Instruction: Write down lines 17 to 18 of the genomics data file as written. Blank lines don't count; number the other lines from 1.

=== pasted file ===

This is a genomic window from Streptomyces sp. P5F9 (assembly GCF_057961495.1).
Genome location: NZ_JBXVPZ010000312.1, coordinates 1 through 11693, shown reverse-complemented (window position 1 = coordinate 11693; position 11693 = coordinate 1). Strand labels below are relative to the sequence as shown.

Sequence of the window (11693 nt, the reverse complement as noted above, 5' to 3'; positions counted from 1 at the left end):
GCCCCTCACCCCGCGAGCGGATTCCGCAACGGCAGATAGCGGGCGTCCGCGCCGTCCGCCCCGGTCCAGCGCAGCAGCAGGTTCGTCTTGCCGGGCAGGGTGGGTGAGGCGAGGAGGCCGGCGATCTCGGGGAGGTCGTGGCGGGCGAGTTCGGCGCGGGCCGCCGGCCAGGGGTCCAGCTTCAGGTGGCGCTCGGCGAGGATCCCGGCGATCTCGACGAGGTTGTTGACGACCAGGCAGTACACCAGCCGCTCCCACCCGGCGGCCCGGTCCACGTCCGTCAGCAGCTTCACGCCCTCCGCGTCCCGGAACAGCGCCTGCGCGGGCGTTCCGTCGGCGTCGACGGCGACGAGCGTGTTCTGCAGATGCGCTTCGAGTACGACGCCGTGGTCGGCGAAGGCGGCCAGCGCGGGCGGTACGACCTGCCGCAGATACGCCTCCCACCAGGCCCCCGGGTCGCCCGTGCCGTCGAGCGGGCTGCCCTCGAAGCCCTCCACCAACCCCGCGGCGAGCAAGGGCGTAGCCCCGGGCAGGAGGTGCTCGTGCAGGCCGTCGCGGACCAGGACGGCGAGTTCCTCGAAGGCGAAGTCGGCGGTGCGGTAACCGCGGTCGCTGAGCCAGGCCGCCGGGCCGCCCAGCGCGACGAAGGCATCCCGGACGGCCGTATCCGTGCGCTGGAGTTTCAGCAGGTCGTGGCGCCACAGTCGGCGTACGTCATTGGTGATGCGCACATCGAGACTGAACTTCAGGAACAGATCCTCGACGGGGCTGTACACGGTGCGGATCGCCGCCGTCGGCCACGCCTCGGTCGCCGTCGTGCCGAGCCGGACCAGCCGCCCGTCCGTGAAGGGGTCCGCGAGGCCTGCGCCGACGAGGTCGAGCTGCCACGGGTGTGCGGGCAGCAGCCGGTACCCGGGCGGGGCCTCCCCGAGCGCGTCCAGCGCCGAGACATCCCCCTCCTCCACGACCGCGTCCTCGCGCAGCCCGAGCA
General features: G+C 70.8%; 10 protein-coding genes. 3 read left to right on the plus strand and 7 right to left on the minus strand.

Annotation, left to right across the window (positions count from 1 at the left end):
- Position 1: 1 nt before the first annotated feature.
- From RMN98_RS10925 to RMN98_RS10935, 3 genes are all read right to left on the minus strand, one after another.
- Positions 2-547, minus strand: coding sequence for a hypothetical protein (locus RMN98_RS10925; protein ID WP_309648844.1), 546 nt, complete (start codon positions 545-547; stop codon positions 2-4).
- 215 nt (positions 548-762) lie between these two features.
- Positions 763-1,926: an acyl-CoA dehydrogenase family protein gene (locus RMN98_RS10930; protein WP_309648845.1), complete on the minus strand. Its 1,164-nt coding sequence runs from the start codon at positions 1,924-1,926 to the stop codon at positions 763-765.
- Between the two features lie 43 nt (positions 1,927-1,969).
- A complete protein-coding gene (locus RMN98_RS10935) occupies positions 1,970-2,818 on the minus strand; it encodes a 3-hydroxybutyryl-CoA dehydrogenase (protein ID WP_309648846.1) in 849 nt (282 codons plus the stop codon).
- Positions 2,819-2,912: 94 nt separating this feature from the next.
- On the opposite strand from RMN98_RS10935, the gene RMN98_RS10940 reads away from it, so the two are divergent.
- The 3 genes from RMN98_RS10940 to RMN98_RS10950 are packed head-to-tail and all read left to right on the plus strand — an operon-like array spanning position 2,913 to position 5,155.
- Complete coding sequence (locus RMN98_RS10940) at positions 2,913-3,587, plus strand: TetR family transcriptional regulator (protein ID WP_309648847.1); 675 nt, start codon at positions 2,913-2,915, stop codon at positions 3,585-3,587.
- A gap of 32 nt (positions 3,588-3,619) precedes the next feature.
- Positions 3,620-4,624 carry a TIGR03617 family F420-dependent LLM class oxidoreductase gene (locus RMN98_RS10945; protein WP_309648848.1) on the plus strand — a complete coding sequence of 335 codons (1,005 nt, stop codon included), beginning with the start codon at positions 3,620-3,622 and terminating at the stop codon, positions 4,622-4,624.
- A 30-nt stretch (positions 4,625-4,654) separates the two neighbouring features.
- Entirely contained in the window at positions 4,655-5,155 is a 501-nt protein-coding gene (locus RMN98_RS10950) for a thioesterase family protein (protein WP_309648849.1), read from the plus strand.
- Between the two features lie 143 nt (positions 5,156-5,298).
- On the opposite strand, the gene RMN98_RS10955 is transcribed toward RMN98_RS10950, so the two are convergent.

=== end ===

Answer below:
- Complete coding sequence (locus RMN98_RS10940) at positions 2,913-3,587, plus strand: TetR family transcriptional regulator (protein ID WP_309648847.1); 675 nt, start codon at positions 2,913-2,915, stop codon at positions 3,585-3,587.
- A gap of 32 nt (positions 3,588-3,619) precedes the next feature.